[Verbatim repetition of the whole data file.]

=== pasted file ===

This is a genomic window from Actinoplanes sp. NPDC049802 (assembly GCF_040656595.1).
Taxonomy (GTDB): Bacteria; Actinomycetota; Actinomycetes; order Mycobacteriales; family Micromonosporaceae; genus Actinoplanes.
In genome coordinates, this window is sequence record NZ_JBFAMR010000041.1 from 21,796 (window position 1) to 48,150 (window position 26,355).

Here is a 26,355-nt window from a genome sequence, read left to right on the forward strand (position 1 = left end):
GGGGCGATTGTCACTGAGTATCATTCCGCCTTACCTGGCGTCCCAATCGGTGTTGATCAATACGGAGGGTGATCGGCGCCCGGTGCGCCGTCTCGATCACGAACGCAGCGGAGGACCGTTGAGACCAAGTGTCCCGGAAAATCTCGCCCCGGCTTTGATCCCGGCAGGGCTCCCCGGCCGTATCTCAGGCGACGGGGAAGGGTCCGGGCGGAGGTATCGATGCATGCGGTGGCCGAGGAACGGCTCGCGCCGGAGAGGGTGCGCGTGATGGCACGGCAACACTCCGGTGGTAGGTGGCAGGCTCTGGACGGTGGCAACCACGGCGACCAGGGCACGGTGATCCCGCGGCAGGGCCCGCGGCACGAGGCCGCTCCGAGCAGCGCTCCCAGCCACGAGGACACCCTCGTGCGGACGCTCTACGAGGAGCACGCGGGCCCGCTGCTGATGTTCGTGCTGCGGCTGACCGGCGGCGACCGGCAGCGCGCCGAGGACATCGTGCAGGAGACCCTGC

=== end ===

This is a genomic window from Actinoplanes sp. NPDC049802 (assembly GCF_040656595.1).
Taxonomy (GTDB): Bacteria; Actinomycetota; Actinomycetes; order Mycobacteriales; family Micromonosporaceae; genus Actinoplanes.
In genome coordinates, this window is sequence record NZ_JBFAMR010000041.1 from 21,796 (window position 1) to 48,150 (window position 26,355).

Here is a 26,355-nt window from a genome sequence, read left to right on the forward strand (position 1 = left end):
GGGGCGATTGTCACTGAGTATCATTCCGCCTTACCTGGCGTCCCAATCGGTGTTGATCAATACGGAGGGTGATCGGCGCCCGGTGCGCCGTCTCGATCACGAACGCAGCGGAGGACCGTTGAGACCAAGTGTCCCGGAAAATCTCGCCCCGGCTTTGATCCCGGCAGGGCTCCCCGGCCGTATCTCAGGCGACGGGGAAGGGTCCGGGCGGAGGTATCGATGCATGCGGTGGCCGAGGAACGGCTCGCGCCGGAGAGGGTGCGCGTGATGGCACGGCAACACTCCGGTGGTAGGTGGCAGGCTCTGGACGGTGGCAACCACGGCGACCAGGGCACGGTGATCCCGCGGCAGGGCCCGCGGCACGAGGCCGCTCCGAGCAGCGCTCCCAGCCACGAGGACACCCTCGTGCGGACGCTCTACGAGGAGCACGCGGGCCCGCTGCTGATGTTCGTGCTGCGGCTGACCGGCGGCGACCGGCAGCGCGCCGAGGACATCGTGCAGGAGACCCTGC